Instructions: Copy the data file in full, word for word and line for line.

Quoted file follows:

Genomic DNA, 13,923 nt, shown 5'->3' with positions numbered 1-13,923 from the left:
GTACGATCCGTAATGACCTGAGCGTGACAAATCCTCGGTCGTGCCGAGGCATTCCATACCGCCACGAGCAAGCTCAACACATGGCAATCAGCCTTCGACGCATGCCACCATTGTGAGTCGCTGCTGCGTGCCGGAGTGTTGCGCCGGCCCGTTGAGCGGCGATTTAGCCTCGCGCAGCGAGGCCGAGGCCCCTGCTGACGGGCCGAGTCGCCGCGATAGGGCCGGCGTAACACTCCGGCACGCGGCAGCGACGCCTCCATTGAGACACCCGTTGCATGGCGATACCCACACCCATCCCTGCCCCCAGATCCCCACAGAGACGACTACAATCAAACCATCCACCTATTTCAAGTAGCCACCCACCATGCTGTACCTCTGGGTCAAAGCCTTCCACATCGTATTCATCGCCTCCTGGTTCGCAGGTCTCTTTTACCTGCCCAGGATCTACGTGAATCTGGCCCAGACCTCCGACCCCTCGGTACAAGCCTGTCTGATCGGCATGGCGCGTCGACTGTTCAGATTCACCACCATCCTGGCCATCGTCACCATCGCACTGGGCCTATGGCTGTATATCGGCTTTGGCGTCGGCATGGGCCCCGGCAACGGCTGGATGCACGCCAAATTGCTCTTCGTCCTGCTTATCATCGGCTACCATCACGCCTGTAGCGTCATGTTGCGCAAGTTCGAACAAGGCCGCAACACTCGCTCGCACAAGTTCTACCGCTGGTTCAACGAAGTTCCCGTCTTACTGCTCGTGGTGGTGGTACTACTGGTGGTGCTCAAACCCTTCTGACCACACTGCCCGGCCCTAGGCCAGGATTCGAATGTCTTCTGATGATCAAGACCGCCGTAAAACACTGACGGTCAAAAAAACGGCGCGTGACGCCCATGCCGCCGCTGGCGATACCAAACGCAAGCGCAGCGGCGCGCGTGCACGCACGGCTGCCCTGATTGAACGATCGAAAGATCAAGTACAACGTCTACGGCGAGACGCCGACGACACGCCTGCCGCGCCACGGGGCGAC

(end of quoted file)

Genomic DNA, 13,923 nt, shown 5'->3' with positions numbered 1-13,923 from the left:
GTACGATCCGTAATGACCTGAGCGTGACAAATCCTCGGTCGTGCCGAGGCATTCCATACCGCCACGAGCAAGCTCAACACATGGCAATCAGCCTTCGACGCATGCCACCATTGTGAGTCGCTGCTGCGTGCCGGAGTGTTGCGCCGGCCCGTTGAGCGGCGATTTAGCCTCGCGCAGCGAGGCCGAGGCCCCTGCTGACGGGCCGAGTCGCCGCGATAGGGCCGGCGTAACACTCCGGCACGCGGCAGCGACGCCTCCATTGAGACACCCGTTGCATGGCGATACCCACACCCATCCCTGCCCCCAGATCCCCACAGAGACGACTACAATCAAACCATCCACCTATTTCAAGTAGCCACCCACCATGCTGTACCTCTGGGTCAAAGCCTTCCACATCGTATTCATCGCCTCCTGGTTCGCAGGTCTCTTTTACCTGCCCAGGATCTACGTGAATCTGGCCCAGACCTCCGACCCCTCGGTACAAGCCTGTCTGATCGGCATGGCGCGTCGACTGTTCAGATTCACCACCATCCTGGCCATCGTCACCATCGCACTGGGCCTATGGCTGTATATCGGCTTTGGCGTCGGCATGGGCCCCGGCAACGGCTGGATGCACGCCAAATTGCTCTTCGTCCTGCTTATCATCGGCTACCATCACGCCTGTAGCGTCATGTTGCGCAAGTTCGAACAAGGCCGCAACACTCGCTCGCACAAGTTCTACCGCTGGTTCAACGAAGTTCCCGTCTTACTGCTCGTGGTGGTGGTACTACTGGTGGTGCTCAAACCCTTCTGACCACACTGCCCGGCCCTAGGCCAGGATTCGAATGTCTTCTGATGATCAAGACCGCCGTAAAACACTGACGGTCAAAAAAACGGCGCGTGACGCCCATGCCGCCGCTGGCGATACCAAACGCAAGCGCAGCGGCGCGCGTGCACGCACGGCTGCCCTGATTGAACGATCGAAAGATCAAGTACAACGTCTACGGCGAGACGCCGACGACACGCCTGCCGCGCCACGGGGCGAC